Customer funds should be better secured in the event of travel company bankruptcies

Consequences of the Thomas Cook bankruptcy
Customer funds should be better secured in the event of travel company bankruptcies

A picture from the times of carefree travel: package holidaymakers in a hotel complex on the island of Crete in Greece.

© Andreas Lander / Picture Alliance

The federal government wants to better secure customer funds in the event of the bankruptcy of tour operators. A draft bill by the Federal Ministry of Justice provides for the establishment of a multi-million dollar travel insurance fund.

No one had ever expected the travel giant Thomas Cook to file for bankruptcy. In September 2019, the group went bankrupt. Tens of thousands of vacationers have to be fetched back to their home countries from the vacation areas with special machines.

Only part of the customer funds already paid in was covered. At that time, the insurance company only reimbursed a fraction of the costs because liability was limited to a total of 110 million euros per year. The state had to step in.

Now the German state wants to better protect customers in the event of the bankruptcy of tour operators. The companies should pay into a travel insurance fund. This is intended to fundamentally replace the previous protection by insurance or bank guarantees. There should be exceptions for small companies.

The fund is to be filled with around 750 million euros by the end of December 2026. Travel providers should pay fees and provide additional securities. The fund is to guarantee advance payments by customers, the repatriation of stranded holidaymakers and their accommodation until they are returned.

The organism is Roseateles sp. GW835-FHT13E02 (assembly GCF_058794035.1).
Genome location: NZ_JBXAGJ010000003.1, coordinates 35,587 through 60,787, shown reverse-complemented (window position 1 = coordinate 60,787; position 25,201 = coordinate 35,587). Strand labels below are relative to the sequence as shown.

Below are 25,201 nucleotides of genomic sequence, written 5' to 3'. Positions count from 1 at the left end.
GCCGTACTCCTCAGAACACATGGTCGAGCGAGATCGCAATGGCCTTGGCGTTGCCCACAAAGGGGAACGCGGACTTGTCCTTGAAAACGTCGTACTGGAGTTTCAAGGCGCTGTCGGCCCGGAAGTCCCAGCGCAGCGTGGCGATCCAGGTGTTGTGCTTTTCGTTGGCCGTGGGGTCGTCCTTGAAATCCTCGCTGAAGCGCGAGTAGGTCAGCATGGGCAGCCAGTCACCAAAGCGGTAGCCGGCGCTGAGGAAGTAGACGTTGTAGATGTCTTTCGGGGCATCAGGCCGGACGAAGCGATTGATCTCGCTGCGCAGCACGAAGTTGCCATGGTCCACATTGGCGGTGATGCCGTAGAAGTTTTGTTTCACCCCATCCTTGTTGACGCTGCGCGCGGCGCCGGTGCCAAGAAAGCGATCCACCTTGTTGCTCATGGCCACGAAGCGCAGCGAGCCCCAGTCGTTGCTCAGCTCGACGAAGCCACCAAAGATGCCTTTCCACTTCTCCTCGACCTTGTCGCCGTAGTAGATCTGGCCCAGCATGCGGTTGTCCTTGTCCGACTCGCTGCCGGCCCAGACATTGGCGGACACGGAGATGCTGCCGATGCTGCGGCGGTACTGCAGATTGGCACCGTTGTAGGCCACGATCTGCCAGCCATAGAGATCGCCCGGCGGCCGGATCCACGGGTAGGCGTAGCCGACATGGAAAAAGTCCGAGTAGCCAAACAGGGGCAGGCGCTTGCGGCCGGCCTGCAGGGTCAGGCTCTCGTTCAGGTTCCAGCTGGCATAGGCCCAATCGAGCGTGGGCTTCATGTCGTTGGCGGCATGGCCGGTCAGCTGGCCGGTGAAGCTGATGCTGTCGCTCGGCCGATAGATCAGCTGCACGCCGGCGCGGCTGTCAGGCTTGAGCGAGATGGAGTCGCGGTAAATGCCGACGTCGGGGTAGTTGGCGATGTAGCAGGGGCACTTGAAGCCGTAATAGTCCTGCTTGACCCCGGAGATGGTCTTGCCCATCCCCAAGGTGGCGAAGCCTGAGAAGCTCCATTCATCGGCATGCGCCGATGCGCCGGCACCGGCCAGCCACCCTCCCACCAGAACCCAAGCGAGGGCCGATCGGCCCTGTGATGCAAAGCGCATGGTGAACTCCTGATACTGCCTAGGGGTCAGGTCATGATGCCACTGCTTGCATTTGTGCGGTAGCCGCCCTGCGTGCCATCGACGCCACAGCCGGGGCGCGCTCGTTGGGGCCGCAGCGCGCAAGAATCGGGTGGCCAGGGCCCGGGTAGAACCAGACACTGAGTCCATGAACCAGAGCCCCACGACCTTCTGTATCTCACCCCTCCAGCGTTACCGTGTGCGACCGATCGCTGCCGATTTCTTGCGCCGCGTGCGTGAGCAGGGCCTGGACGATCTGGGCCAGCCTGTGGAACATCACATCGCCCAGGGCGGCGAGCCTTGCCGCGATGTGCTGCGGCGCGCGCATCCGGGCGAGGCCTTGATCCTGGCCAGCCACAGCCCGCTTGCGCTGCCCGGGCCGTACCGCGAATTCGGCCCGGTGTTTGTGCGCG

The risk of further bankruptcies in the industry is increasing

With the worldwide restrictions on travel in the corona pandemic, the risk of bankruptcies in the industry has also increased significantly. In the worst case, this would lead to insurers withdrawing from the market, the draft said.

Small providers whose turnover with package tours has been below three million euros on average over the last three years should be able to continue to secure themselves with an insurance contract or a bank guarantee.

At the same time, the previous liability limitation of an insurer to a total of 110 million euros per year is to be dropped. It is to be replaced by a limitation of liability in the amount of 22 percent of the annual turnover of the tour operator to be covered.

Criticism of the draft comes from the Verband Internet Reisevertrieb (VIR). Although the present concept is based on the Dutch model for securing customer funds, it ignores how long it took to build one with sufficient capital.

“The Dutch model took 20 years to reach its target capital,” says Michael Buller from VIR. “In the present draft of the ministry, however, the travel insurance fund is only given a five-year build-up phase. We do not think this is realistic when it comes to implementation. “Buller calls for an active dialogue in which the industry associations are included in the further process.

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tib / DPA

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